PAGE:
Richard and Elaine Thomas found Heartland Lodges at the Royal Highland Show and realised that Quercus, who construct the Lodges, could provide for them a turnkey project with the specifications that they were looking for. These included the use of natural wool insulation, untreated timber for structure, cladding and linings and as much as practical from Scottish sources. In the genre of a post and beam building the house is one and a half storeys and a simple rectangle on plan. The main spaces are orientated to the south with glazing maximised for solar gain. Utility spaces are located on the north side of the plan where the back entrance allows them to come in from their farm directly to the washing area.

Quercus uses a structural panel system that allows quick and accurate construction on site. This is combined in this case with a bolted post and beam structure that opens up the interior and shows off the scots pine beams, the metal balustrading and the central cast iron wood stove. This sits on a heavy grid of Douglas fir beams that are supported on concrete pad foundations. These were installed in December 2005 in the heavy clay soils that characterise the site. Site conditions dictated that the sewage system was not able to soak away and therefore was designed by the Scottish Agricultural College to have a system of reedbeds and a pond to clean and evaporate the effluent.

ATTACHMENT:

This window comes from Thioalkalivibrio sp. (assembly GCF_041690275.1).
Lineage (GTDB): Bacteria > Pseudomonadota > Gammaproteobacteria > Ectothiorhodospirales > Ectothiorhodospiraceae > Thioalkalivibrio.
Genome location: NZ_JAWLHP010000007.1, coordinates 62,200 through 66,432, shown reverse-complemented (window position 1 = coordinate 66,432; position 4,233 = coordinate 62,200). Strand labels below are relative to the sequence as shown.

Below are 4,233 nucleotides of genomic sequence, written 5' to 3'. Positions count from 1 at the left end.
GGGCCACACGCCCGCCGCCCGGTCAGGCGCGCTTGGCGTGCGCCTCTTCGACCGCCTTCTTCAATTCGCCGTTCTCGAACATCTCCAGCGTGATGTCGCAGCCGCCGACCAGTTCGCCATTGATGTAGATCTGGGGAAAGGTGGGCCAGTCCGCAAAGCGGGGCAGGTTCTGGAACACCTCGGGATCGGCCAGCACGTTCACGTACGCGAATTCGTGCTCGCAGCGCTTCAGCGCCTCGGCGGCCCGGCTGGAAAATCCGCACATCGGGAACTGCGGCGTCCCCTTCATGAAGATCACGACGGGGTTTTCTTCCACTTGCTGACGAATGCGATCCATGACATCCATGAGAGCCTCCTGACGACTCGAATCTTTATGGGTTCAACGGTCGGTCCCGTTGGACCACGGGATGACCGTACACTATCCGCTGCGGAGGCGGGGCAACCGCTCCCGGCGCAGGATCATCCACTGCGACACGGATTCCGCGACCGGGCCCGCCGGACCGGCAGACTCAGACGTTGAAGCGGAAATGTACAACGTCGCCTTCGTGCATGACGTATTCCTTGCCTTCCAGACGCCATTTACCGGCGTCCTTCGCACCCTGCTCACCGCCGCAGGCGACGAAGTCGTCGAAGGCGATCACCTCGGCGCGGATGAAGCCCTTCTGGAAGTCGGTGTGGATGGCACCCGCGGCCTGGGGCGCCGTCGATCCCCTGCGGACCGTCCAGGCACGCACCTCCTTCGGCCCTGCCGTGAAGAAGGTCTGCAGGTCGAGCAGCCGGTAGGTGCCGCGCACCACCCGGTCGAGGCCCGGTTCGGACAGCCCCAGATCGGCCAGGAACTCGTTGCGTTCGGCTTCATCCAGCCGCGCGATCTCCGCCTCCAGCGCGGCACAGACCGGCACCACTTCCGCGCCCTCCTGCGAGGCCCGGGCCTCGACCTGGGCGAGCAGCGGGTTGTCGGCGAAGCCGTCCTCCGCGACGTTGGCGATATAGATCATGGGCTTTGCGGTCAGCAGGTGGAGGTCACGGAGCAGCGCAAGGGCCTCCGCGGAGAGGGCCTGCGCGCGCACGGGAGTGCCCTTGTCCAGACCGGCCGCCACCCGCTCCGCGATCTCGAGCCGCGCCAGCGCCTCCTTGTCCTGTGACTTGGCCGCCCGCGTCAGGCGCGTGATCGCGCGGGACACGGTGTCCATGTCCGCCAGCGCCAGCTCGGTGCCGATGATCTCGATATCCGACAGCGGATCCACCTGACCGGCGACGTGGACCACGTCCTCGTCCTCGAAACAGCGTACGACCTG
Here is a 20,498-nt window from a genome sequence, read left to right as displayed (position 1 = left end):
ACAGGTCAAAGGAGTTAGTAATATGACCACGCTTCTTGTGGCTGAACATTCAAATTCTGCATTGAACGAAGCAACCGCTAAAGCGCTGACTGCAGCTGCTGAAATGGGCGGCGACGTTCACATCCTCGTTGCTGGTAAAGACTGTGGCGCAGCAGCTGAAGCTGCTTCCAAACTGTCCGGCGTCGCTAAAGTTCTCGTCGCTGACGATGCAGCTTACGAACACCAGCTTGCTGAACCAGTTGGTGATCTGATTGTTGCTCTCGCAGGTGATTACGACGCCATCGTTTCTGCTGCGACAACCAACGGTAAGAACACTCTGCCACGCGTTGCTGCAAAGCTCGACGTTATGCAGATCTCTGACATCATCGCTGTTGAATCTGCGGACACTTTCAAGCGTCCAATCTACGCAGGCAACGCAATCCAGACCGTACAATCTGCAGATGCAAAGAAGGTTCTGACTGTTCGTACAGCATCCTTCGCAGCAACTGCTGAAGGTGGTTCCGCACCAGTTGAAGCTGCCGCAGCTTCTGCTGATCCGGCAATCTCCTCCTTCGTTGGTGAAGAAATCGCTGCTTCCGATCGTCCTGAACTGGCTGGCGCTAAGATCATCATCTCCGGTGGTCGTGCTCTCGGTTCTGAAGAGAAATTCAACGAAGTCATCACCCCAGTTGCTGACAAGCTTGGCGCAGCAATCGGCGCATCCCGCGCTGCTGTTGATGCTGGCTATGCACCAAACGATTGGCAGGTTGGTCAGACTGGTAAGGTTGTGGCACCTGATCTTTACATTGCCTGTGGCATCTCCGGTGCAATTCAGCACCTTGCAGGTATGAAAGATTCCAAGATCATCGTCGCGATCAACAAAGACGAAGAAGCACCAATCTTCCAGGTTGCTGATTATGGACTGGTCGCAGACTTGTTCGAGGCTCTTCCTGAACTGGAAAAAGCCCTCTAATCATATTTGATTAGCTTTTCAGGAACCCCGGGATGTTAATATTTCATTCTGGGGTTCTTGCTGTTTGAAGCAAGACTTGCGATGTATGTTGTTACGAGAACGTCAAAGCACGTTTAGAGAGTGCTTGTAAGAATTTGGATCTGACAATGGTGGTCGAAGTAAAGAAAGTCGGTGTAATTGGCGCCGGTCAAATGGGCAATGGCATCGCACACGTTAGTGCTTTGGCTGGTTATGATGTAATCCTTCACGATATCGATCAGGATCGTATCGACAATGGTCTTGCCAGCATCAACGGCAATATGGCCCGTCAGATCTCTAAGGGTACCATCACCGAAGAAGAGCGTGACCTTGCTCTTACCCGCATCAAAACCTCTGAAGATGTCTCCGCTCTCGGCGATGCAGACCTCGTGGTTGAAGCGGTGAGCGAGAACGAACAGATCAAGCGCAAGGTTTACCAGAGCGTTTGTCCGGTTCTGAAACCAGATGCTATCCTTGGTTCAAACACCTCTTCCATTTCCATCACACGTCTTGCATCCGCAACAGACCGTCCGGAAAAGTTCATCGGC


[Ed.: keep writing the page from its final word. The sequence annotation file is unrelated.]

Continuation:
The superstructure has a breathing wall and roof to eliminate condensation in the construction and prevent any toxins from being trapped in the building. The choice of natural materials and finishes contributes to the healthy status of the house. The walls have pine lining or plaster internally and roughsawn board on batten larch externally. The flooring is Scottish ash, marmoleum or wool carpet. The house is off-grid with an electrical supply from the existing farm system of a wind turbine, photo-voltaic panels and back up generator. To this was added a solar panel for hot water and the wood stove that provides for cooking, space heating and water heating with wood supplied from the adjacent woodland.

The house has three bedrooms and a plan area of 10.8 metres by 7.2 metres. It cost £97,000 and took six months to build. Quercus Rural Building Design have a flexible approach that allowed the Thomas's to get involved, with their friends, in the actual construction process alongside labour supplied by Quercus. This helped to contain the costs and gave a sense of ownership of the project.